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With the passing of Michael Jackson yesterday, I, along with just about everyone else I know, turned on the television to watch the coverage. Since new information was rather scarce in the first couple of hours of this breaking story, the first thing that I saw on most stations was the footage from his trial when charges of child molestation were brought against him along with images of how he was dressed, how he acted and just about everything else associated with his comings and goings to the court. This made me really angry.

Michael Jackson was acquitted of the charges brought against him in that case. He also had his reasons for settling the earlier case which does not automatically mean that he must have been guilty. Now if you have read any of my previous blogs or have seen my profile, you immediately know that one of my major platforms has to do with abuse as a result of my own situation. And for me, any abuse, mentally or physically against children, is horrific and must be stopped. However, I also believe that none of us has the right to judge anyone else with regard to things that did or didn’t happen unless we were an integral part of the experience.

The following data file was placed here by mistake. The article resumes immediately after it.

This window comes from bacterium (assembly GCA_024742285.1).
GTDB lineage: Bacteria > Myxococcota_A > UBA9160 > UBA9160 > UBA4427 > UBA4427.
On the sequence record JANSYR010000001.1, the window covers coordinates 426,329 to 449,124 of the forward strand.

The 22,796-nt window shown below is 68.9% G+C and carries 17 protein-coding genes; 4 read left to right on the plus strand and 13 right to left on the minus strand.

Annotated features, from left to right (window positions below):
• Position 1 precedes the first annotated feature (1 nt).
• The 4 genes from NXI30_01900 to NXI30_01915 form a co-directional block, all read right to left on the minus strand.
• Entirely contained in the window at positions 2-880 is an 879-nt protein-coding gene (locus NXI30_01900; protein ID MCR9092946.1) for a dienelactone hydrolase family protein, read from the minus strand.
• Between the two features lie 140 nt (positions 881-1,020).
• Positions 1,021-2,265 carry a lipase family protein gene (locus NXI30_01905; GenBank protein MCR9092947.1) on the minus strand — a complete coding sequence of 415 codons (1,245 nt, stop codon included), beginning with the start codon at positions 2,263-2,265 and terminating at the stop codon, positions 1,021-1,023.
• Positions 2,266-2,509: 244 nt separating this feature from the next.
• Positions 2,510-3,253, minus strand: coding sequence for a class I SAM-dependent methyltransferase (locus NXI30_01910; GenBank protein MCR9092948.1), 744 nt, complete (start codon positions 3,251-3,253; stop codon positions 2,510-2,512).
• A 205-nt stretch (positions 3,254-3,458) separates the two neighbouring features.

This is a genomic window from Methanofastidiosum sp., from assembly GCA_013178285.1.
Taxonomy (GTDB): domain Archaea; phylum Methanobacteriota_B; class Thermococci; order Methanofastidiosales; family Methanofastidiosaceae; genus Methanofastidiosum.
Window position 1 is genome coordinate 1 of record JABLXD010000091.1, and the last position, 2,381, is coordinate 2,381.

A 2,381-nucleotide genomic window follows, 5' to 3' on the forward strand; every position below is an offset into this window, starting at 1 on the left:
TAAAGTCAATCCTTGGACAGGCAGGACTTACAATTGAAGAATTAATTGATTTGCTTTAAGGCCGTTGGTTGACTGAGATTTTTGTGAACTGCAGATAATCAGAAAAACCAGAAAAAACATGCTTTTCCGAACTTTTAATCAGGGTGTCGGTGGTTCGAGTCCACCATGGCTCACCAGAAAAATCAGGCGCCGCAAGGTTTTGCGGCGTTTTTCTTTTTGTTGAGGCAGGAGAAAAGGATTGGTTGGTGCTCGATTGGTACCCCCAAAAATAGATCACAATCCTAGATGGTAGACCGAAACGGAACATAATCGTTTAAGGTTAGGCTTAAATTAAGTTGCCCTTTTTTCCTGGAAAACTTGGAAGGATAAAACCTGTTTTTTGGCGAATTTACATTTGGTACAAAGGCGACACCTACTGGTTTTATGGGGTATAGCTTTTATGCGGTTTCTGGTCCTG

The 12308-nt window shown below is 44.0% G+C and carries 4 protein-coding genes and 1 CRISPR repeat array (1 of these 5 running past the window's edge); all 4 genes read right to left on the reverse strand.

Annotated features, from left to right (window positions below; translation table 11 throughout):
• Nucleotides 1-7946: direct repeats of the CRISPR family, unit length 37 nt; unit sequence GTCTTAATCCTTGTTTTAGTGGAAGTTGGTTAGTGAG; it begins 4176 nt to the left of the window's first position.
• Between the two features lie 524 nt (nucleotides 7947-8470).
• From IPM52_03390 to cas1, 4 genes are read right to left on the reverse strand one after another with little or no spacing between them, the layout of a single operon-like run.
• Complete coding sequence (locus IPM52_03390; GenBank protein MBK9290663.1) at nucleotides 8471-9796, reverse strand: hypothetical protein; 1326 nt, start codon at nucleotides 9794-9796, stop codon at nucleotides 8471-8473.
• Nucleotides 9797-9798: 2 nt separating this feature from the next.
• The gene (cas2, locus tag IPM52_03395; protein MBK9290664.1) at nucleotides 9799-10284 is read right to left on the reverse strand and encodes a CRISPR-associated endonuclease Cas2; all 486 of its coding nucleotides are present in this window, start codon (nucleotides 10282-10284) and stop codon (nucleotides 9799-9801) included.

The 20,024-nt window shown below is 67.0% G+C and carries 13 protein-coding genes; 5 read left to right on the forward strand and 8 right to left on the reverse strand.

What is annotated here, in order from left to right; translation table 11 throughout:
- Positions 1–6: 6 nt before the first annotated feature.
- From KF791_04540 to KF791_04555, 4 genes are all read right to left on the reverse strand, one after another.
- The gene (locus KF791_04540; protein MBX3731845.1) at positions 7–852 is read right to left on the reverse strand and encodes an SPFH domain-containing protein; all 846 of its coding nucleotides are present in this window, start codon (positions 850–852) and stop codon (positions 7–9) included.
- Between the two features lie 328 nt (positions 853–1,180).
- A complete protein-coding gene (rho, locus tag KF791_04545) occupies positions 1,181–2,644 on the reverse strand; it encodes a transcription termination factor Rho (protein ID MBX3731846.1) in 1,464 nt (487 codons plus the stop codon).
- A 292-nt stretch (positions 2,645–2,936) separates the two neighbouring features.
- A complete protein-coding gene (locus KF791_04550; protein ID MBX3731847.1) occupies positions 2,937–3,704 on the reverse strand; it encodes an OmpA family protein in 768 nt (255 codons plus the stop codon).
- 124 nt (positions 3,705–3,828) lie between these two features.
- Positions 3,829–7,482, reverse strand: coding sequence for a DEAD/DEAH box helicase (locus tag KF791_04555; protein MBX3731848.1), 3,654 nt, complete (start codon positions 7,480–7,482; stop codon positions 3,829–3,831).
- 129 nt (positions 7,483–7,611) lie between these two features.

For famous people like Michael Jackson, there are always those people who wish to create negative stories just to have their own fifteen minutes of fame or because they want to make money or because they are just plain jealous of someone else’s success. Just because someone has said something does not make it fact. I know that I have been the victim of false accusations in the past and I am sure that most people have had such an experience at one time or another in their lives. And it didn’t take long for others to spread the falsehood as fact and pass judgment accordingly.

I don’t know whether Michael Jackson was guilty of anything because I wasn’t there. I never met the man. Even as far as the court case is concerned, I didn’t hear the evidence and even then, I would have no way of knowing whether there was anything withheld or inserted that could have made a difference in the final outcome. In fact, it really is none of my business. It is the business of those who were directly involved or directly interacted with him.